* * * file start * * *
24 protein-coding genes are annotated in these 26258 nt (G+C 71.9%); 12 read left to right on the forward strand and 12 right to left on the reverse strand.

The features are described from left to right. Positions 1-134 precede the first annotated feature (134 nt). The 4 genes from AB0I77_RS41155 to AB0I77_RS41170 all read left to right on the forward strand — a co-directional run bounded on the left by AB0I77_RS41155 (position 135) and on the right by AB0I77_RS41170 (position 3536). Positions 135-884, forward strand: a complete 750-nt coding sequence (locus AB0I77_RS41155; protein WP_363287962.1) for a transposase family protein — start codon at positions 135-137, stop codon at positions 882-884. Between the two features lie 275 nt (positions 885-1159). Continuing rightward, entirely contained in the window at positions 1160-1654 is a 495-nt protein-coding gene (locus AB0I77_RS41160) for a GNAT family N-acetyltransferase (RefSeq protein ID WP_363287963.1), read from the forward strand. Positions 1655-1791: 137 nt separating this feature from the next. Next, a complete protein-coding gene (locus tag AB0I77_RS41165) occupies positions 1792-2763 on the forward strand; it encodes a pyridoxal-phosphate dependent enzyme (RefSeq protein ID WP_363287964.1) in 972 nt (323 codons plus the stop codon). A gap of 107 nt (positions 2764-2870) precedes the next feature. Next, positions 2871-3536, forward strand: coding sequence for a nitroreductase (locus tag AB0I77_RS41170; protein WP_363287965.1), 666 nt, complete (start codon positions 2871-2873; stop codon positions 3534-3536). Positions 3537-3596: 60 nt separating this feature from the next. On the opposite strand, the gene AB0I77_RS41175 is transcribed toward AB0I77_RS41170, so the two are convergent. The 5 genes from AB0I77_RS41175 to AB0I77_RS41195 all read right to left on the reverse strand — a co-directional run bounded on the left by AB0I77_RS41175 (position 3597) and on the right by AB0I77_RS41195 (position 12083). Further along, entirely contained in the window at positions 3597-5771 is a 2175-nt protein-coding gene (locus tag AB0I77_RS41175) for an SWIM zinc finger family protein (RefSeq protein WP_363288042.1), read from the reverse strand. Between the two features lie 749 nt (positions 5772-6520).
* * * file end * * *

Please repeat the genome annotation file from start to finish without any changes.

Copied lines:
24 protein-coding genes are annotated in these 26258 nt (G+C 71.9%); 12 read left to right on the forward strand and 12 right to left on the reverse strand.

The features are described from left to right. Positions 1-134 precede the first annotated feature (134 nt). The 4 genes from AB0I77_RS41155 to AB0I77_RS41170 all read left to right on the forward strand — a co-directional run bounded on the left by AB0I77_RS41155 (position 135) and on the right by AB0I77_RS41170 (position 3536). Positions 135-884, forward strand: a complete 750-nt coding sequence (locus AB0I77_RS41155; protein WP_363287962.1) for a transposase family protein — start codon at positions 135-137, stop codon at positions 882-884. Between the two features lie 275 nt (positions 885-1159). Continuing rightward, entirely contained in the window at positions 1160-1654 is a 495-nt protein-coding gene (locus AB0I77_RS41160) for a GNAT family N-acetyltransferase (RefSeq protein ID WP_363287963.1), read from the forward strand. Positions 1655-1791: 137 nt separating this feature from the next. Next, a complete protein-coding gene (locus tag AB0I77_RS41165) occupies positions 1792-2763 on the forward strand; it encodes a pyridoxal-phosphate dependent enzyme (RefSeq protein ID WP_363287964.1) in 972 nt (323 codons plus the stop codon). A gap of 107 nt (positions 2764-2870) precedes the next feature. Next, positions 2871-3536, forward strand: coding sequence for a nitroreductase (locus tag AB0I77_RS41170; protein WP_363287965.1), 666 nt, complete (start codon positions 2871-2873; stop codon positions 3534-3536). Positions 3537-3596: 60 nt separating this feature from the next. On the opposite strand, the gene AB0I77_RS41175 is transcribed toward AB0I77_RS41170, so the two are convergent. The 5 genes from AB0I77_RS41175 to AB0I77_RS41195 all read right to left on the reverse strand — a co-directional run bounded on the left by AB0I77_RS41175 (position 3597) and on the right by AB0I77_RS41195 (position 12083). Further along, entirely contained in the window at positions 3597-5771 is a 2175-nt protein-coding gene (locus tag AB0I77_RS41175) for an SWIM zinc finger family protein (RefSeq protein WP_363288042.1), read from the reverse strand. Between the two features lie 749 nt (positions 5772-6520).